A ‘per­fectly evil’ dis­ease


IT COR­RUPTS the lives of mil­lions of Aus­tralians, leav­ing them bedrid­den in dark­ness as they fight de­bil­i­tat­ing pain that can last for days.

But the crip­pling im­pact of mi­graines, which one vic­tim de­scribes as “per­fectly evil”, is be­ing poorly man­aged and largely ig­nored by the med­i­cal pro­fes­sion.

A Sun­day Tele­graph in­ves­ti­ga­tion has found migraine suf­fer­ers are miss­ing out on vi­tal med­i­cal help that could ease their pain and po- ten­tial pre­ven­tive mea­sures are be­ing de­nied re­search fund­ing.

The crush­ing neu­ro­log­i­cal con­di­tion, which causes paral­y­sis, pain, vom­it­ing, speech and vi­sion prob­lems that can last for days, has been found com­pa­ra­ble to con­di­tions such as de­men­tia, quadriple­gia and psy­chosis.

Ac­cord­ing to the World Health Or­gan­i­sa­tion it is the third most de­bil­i­tat­ing med­i­cal con­di­tion in the world, af­fect­ing three times more women than men.

Yet in Aus­tralia only 1 per cent of suf­fer­ers are get­ting ac­cess to migraine-spe­cific med­i­ca­tion. Many vic­tims sim­ply self-med­i­cate by go­ing to bed and draw­ing the blinds as light in­creases the pain.

Pro­fes­sor Paul Martin, from Grif­fith Univer­sity in Queensland es­ti­mates headaches cost the econ­omy $1 bil­lion a year and are re­spon­si­ble for 20 per cent of all work­ing days lost.

The ex­tent of the prob­lem is largely hid­den, though, be­cause although mil­lions of Aus­tralians suf­fer se­ri­ous dis­abil­ity and miss work and so­cial events be­cause of migraine, many never re­ceive a proper di­ag­no­sis.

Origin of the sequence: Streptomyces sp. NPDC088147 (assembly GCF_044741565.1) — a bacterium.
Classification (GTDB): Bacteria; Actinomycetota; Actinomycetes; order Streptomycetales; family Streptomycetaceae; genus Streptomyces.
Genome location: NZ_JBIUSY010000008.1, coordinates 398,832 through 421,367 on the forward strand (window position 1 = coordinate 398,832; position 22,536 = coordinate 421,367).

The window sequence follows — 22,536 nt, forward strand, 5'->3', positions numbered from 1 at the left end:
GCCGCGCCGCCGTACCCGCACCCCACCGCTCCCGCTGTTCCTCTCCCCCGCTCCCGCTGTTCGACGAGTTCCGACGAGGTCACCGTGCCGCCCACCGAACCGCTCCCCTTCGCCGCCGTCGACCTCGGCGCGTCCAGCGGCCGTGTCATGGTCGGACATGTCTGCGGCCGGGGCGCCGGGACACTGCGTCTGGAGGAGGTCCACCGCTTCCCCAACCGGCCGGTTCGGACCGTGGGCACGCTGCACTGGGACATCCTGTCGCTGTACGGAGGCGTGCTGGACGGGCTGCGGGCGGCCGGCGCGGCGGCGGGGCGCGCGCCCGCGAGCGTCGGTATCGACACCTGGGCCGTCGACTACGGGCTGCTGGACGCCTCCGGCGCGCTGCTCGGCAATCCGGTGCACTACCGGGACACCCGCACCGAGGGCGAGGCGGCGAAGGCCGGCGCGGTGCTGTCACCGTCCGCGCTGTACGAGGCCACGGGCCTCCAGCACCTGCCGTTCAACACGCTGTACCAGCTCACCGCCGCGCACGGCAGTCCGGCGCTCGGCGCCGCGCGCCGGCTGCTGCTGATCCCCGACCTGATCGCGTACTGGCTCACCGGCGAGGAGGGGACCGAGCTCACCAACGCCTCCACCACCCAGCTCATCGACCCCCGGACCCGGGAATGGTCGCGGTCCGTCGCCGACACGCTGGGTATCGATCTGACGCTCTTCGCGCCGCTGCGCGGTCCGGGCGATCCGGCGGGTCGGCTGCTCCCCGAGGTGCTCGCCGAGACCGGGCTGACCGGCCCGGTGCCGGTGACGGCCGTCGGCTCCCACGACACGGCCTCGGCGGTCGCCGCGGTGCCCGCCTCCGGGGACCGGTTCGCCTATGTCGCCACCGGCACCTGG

Headache Aus­tralia’s gen­eral sec­re­tary Ger­ald Ed­munds said headache suf­fer­ers need to reg­is­ter with the or­gan­i­sa­tion to truly un­der­line the ex­tent of the prob­lem and cre­ate po­lit­i­cal power.

Prof Martin said most GPs were sim­ply un­aware that psy­cho­log­i­cal treat­ments had been shown in clin­i­cal tri­als to re­duce migraine by 77 per cent.

“It leaves phar­ma­ceu­ti­cals for dead, they pre­vent 27 per cent of headaches com­pared to our 77 per cent,” he said.

Migraine re­searcher Pro­fes­sor Lyn Grif­fiths also lamented that she could not find a part­ner to de­velop her new vi­ta­min com­bi­na­tion that pre­vents mi­graines in some peo­ple.

Carl Cincin­nato, who has set up Mi­grainePal, an app that helps peo­ple man­age mi­graines, has suf­fered se­verely from mi­graines for seven years. He de­scribes it as a “per­fectly evil dis­ease”.

“It’s like be­ing in a dark room, try­ing to find an exit and some­one is in the room with a base­ball bat wait­ing to hit you,” he said.

“It’s an in­vis­i­ble ill­ness, so­ci­ety doesn’t see it, and you don’t get sym­pa­thy.”

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